Machias Seal Is29158-20080708

Image ideas

Lots of photographers use Flickr to get an idea of typical images from a location.  I don’t – the quality of images on Flickr tends to be very mixed and you have to look at lots of images to get to the good ones.  500px and others are similarly of mixed quality.  Google maps again comes in handy because it is possible to see photos with specific location data overlaid on a map.  Instead, I tend to use stock agency sites such as Getty, Shutterstock, and even regional stock agencies like KAC Productions.  The amount of time I spend here depends a lot on the location.  I want a general idea of a location – for example – what kind of mountains are their in the Badlands.  I may not have specific location detail, but at least get an idea of successful images for an area.  Finally – I tend to look at images from other photographers – particularly well known photographers in the area.

Smokies_20090810_45900_AA

Restaurants and Lodging

A trip is not complete without some perspective on food and lodging.  You might be camping – but you need a campsite.  Tripadvisor.com is a good source for food and lodging recommendations.  I use the TripAdvisor app for my iPhone to find good recommendations in the field.  I like to eat well when I travel, and finding good restaurants within my budget is part of the planning process.  Don’t forget to check seasonal hours and closing times since your choices can be very limited when you return to town after a sunset shoot.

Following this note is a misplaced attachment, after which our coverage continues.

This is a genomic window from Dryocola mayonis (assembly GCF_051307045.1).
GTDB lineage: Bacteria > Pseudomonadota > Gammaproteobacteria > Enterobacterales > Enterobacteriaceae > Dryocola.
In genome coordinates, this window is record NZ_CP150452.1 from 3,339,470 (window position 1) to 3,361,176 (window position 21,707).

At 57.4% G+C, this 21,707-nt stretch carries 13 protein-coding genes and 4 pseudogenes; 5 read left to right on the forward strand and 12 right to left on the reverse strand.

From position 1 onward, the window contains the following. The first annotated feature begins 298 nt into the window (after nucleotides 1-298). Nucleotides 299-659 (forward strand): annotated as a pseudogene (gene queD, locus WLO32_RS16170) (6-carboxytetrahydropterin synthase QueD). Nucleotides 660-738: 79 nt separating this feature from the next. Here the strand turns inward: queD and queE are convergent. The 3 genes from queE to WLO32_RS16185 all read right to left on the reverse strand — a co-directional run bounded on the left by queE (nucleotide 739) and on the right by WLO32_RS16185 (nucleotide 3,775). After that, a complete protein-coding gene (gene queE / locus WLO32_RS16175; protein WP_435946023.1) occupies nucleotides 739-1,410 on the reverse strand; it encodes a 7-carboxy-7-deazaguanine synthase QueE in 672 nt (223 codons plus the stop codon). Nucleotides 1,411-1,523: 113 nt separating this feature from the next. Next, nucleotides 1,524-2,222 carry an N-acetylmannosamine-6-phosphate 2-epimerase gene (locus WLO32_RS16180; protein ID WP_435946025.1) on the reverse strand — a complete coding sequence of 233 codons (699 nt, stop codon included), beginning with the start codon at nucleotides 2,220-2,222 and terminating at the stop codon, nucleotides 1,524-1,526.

Closing Thoughts

It’s great when a plan comes together.  A couple of years ago we planned a personal trip to Venice that included photography.  But by exploring the area, we found a wonderful wine region just to the north – the Prosecco region.  Our research turned up a 100 year old winery and farm that provided lodging.  Not only did we enjoy exploring the food and wine of the region, but we got some great photos.  Including this scene from the window of our room one rainy morning.

Italy Veneto_78372_20110314

 

In the night skies we’ve got a great photo subject – the moon.  There are a few tricks to getting good photos of the moon.  Our context is the full moon – but the techniques apply to the moon throughout the lunar cycle.

The rule of thumb for exposure is Moony 11 – a version of the Sunny 16 rule. In Manual exposure mode, start with f/11 and shutter speed equal to ISO. So start at ISO 400, 1/400 sec, and f/11. Then back off aperture a stop or so with a corresponding adjustments. So you might use f/8, ISO 200, and 1/400 sec. You can drop the exposure by a little with a slightly faster shutter speed if needed to make sure you don’t blow out the moon, but this should be pretty close.

The moon moves, so you don’t want too slow a shutter speed with a long lens. Anything in the normal range of 1 over the focal length should be fine. So with a 300mm range, you want 1/300 of a second or faster. This is one of the reasons I don’t stop down my aperture beyond f/11. Plus – you don’t need more depth of field unless you have a foreground element.

The basis for the Moony 11 rule is that the moon is in full sun, so it is pretty close to Sunny 16.